THE LIFE AND WORK OF FATHER NUGENT
A review of our September meeting by Mary Champion
On 24th September the Revd Dr Ben Rees gave us a comprehensive account of the life of Monsignor James Nugent (1822-1905). Most of us have seen Father Nugent's statue in St John's Gardens and have heard of the Nugent Care Society, but may not be aware of the huge amount of work he did in and for Liverpool in the nineteenth century.
James Nugent's Irish Catholic father was a Liverpool greengrocer and his English mother was a convert. James went to college in Durham and then to the English College in Rome, and became a priest in Blackburn. In the 1840s, due to the Potato Famine, many thousands of Irish people came to Liverpool. Forty people sleeping in a cellar was not uncommon and disease became rife. A leader was needed to provide comfort and care - and James Nugent came back to Liverpool from Blackburn.
He set up schools for the poor Catholics, and also arranged weekly concerts and public lectures. Among the invited speakers were Cardinals Wiseman and Newman. He set up a children's refuge in Soho Street - a census in 1869 having found 541 boys and 172 girls selling matches or begging on the streets of Liverpool at midnight. Nugent later established a printing works and newspaper for the Catholic community, but came into conflict with the Irishman James Whitty who was founder and editor of the Liverpool Daily Post.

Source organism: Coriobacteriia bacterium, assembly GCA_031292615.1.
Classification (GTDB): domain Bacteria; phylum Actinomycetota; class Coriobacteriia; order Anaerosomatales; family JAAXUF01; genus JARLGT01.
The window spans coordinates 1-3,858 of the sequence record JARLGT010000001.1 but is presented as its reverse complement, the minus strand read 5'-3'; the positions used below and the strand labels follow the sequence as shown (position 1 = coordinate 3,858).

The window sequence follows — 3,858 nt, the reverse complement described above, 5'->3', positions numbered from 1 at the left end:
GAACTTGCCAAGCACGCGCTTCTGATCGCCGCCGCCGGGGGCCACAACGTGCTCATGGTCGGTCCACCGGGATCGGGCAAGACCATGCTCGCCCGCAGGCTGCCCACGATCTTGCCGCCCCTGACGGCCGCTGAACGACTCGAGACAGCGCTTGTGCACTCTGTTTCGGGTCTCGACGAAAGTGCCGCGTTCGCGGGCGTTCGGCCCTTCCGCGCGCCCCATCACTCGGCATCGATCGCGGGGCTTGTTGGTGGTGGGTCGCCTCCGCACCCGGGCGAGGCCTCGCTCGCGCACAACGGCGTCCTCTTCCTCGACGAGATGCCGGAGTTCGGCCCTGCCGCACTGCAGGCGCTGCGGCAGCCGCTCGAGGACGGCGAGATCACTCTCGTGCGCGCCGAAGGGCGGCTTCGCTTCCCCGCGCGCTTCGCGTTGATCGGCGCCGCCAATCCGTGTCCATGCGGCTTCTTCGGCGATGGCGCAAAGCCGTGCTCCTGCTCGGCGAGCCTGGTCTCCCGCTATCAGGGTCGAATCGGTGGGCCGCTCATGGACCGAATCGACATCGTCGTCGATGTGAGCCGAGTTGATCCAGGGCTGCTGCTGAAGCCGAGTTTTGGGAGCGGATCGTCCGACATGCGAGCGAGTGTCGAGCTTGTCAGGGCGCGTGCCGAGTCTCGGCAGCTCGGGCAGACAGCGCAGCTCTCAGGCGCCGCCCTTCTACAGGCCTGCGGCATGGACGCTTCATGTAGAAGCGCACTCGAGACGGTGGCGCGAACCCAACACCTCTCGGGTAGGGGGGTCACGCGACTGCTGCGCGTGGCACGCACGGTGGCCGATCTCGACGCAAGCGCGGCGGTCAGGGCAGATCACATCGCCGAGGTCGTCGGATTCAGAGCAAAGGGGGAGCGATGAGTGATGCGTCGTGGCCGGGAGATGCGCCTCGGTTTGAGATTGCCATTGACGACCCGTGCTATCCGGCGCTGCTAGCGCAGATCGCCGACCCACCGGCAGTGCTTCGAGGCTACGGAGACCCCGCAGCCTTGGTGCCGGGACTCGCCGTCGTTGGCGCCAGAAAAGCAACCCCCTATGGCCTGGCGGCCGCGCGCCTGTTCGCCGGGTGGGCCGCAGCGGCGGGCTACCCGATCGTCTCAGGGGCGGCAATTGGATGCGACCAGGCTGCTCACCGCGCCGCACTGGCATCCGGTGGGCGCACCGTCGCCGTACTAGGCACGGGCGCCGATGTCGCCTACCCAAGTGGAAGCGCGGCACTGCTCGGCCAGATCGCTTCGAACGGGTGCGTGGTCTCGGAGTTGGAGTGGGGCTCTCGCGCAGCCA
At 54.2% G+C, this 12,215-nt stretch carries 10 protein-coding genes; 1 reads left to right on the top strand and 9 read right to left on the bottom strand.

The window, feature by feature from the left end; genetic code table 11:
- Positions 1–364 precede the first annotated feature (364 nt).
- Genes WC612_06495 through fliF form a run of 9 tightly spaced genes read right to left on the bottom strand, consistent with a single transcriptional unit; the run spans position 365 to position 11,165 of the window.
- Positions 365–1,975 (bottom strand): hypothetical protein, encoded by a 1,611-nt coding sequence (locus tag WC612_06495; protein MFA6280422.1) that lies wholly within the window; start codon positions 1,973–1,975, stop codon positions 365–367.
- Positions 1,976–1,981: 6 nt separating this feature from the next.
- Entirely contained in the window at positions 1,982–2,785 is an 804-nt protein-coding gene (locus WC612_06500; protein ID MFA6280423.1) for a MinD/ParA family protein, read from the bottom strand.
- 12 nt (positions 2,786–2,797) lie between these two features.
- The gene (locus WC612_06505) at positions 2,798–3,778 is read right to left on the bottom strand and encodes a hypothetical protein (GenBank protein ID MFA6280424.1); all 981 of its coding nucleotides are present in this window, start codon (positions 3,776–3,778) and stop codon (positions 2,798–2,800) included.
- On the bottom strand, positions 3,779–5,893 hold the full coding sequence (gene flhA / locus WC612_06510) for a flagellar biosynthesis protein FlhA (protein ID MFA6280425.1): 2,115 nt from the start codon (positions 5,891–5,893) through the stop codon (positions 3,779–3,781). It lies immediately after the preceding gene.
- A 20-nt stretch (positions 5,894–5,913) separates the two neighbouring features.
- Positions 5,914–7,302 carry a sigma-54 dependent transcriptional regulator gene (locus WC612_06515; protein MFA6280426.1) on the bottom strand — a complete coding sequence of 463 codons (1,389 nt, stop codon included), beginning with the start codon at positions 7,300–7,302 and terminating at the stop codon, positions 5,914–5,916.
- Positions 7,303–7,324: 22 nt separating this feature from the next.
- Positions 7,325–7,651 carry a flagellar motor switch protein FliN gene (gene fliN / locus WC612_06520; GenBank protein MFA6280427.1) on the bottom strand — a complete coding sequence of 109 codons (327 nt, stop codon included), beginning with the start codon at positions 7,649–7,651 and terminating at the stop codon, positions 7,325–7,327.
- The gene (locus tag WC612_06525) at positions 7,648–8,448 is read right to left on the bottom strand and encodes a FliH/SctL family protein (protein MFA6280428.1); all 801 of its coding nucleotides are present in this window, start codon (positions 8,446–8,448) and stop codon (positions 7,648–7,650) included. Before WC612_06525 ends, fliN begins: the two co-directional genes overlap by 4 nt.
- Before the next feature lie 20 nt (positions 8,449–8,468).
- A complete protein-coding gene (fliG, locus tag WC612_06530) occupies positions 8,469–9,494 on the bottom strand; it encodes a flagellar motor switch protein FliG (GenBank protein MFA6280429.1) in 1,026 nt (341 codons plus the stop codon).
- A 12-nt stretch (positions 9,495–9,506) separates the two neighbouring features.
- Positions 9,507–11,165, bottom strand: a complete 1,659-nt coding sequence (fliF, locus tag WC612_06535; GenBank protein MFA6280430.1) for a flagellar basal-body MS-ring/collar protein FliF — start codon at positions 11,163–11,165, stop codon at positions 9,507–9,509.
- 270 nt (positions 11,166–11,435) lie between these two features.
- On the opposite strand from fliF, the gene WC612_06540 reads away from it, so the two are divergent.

Nugent had many contacts in the United States and Canada, and arranged for children to be sent there to work and start a new life. He also supported Father Theobald Matthew's temperance crusade, seeing drunkenness - and the money spent on drink - as a great social evil. It is said that 40,000 Irish Catholics in Liverpool signed the pledge at that time! Nugent also campaigned for prison reform - and in the 1860s became Catholic chaplain at Walton Gaol.
Finally, he became interested in local politics. The Irish Nationalist Party was strong in Liverpool, because neither the Conservatives nor the Liberals welcomed Catholics into their clubs. Like the rest of his Church, though, Nugent was opposed to the Fenians and tended to favour the Catholic Liberal Party.
In 1890, Father Nugent was made Monsignor. He gave up his duties as a priest to concentrate on lecture tours of America and the establishment of new churches all over Liverpool. By 1904 he was frail and living in Formby, and the following year he died of pneumonia. His funeral was huge - and even today he is remembered as one of the 'great men' of Victorian Liverpool.